Uganda, attacks in the capital. On Tuesday, 16th November, two explosions hit the Ugandan capital, killing at least three people. The explosions took place near a police station and near the National Parliament. The authorities immediately attributed responsibility for the attacks to the AFD (Allied Democratic Forces), an Islamist group that started an insurrection against Ugandan President Museveni in the 1990s and also operates in the east of the Republic of Congo. In recent years, the group has allegedly affiliated with ISIS, which has claimed responsibility for the explosions. Therefore, there is growing concern about the jihadist threat in Uganda, which had already suffered two attacks towards the end of October, always in Kampala (one in a bar and one against a bus).
Italy, 19-year-old girl arrested for terrorism. Bleona Tafallari, an Italian of Kosovan origin living in Milan, was arrested on charges of association with the purpose of terrorism. On the basis of the information gathered during the investigation coordinated by the DIGOS of the Lombardia county, the young woman, whose husband is related to the Vienna bomber Kujtim Fejzulai, is alleged to have conducted, through the dissemination of propaganda material on the Internet, an intense proselytising campaign in support of the Daesh cause, extolling the 'deeds' of the fighters. According to the prosecutor's office, she was the head of a female network aimed at encouraging conjugal unions between what she called 'needy sisters', mostly very young Kosovar girls, and militiamen of the terrorist cell 'Lions of the Balkans', the latter linked to the Islamic State.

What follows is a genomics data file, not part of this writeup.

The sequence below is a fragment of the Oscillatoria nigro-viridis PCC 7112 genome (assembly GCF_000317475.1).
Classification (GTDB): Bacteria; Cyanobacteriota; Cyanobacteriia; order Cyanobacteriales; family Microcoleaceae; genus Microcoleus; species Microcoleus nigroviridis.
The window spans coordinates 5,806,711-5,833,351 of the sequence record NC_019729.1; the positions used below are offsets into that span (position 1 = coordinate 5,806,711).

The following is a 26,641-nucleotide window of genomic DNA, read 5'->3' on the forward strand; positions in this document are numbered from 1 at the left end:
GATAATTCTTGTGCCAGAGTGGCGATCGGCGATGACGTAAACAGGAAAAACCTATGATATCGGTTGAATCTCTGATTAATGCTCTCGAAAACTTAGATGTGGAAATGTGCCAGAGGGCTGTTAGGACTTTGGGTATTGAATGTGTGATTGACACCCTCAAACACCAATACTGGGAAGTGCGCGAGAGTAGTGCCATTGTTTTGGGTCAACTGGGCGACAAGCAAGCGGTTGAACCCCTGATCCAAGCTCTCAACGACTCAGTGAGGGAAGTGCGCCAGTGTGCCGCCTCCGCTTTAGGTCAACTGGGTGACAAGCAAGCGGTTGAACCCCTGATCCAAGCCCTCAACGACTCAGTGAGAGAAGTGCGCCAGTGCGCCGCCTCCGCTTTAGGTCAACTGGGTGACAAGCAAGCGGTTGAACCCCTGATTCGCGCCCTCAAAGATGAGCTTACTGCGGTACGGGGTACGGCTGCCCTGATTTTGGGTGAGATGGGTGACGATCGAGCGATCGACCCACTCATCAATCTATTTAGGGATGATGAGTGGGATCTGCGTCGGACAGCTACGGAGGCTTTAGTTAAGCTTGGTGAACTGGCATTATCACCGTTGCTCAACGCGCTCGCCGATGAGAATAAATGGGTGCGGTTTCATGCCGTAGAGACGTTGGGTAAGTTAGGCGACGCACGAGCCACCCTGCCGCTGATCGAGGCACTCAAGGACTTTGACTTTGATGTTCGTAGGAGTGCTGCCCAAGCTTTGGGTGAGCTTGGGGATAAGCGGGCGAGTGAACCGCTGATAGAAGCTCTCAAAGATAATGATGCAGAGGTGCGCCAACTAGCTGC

France, new international conference on the Libyan crisis. At the heart of the debate at this new international summit on Libya's fate - chaired by France, Germany and Italy - was, on the one hand, the need to commit the newly formed government of national unity to ensuring that new elections are held and, on the other, the issue of the withdrawal of foreign - pro-Turkish/Russian - troops deployed in the territory. However, both the elections and the implementation of the 'Action Plan' for the withdrawal of foreign forces appear to be very complicated goals to achieve. Frictions within the interim government, fomented by the difficult cohabitation between President Menfi and Prime Minister Dbeibah, leave more than one doubt as to whether the parties will reach an agreement on the electoral law to be approved. On the troop withdrawal front, the reservations expressed by Turkey on the final document further complicate the efforts made so far to ensure continuity in the institutional balance achieved after a gruelling and bloody civil war.
Vincenzo Battaglia and Davide Shahhosseini
NATO, a new representative figure at the Special Representative for Women has been elected. On November 9, Irene Fellin was appointed as the new Special Representative of the NATO Secretary-General for Women, Peace and Security. An Italian national, Ms. Fellin has more than 15 years of experience as an international consultant for United Nations agencies and other national institutions. One of the representative's main priorities will be to facilitate the implementation of the 2021-2025 NATO/Euro-Atlantic Partnership Council (EAPC) Action Plan on Women, Peace and Security, which was formally approved by NATO defense ministers on October 22, 2021, in implementation and enforcement of UN Resolution 1325 of 2000.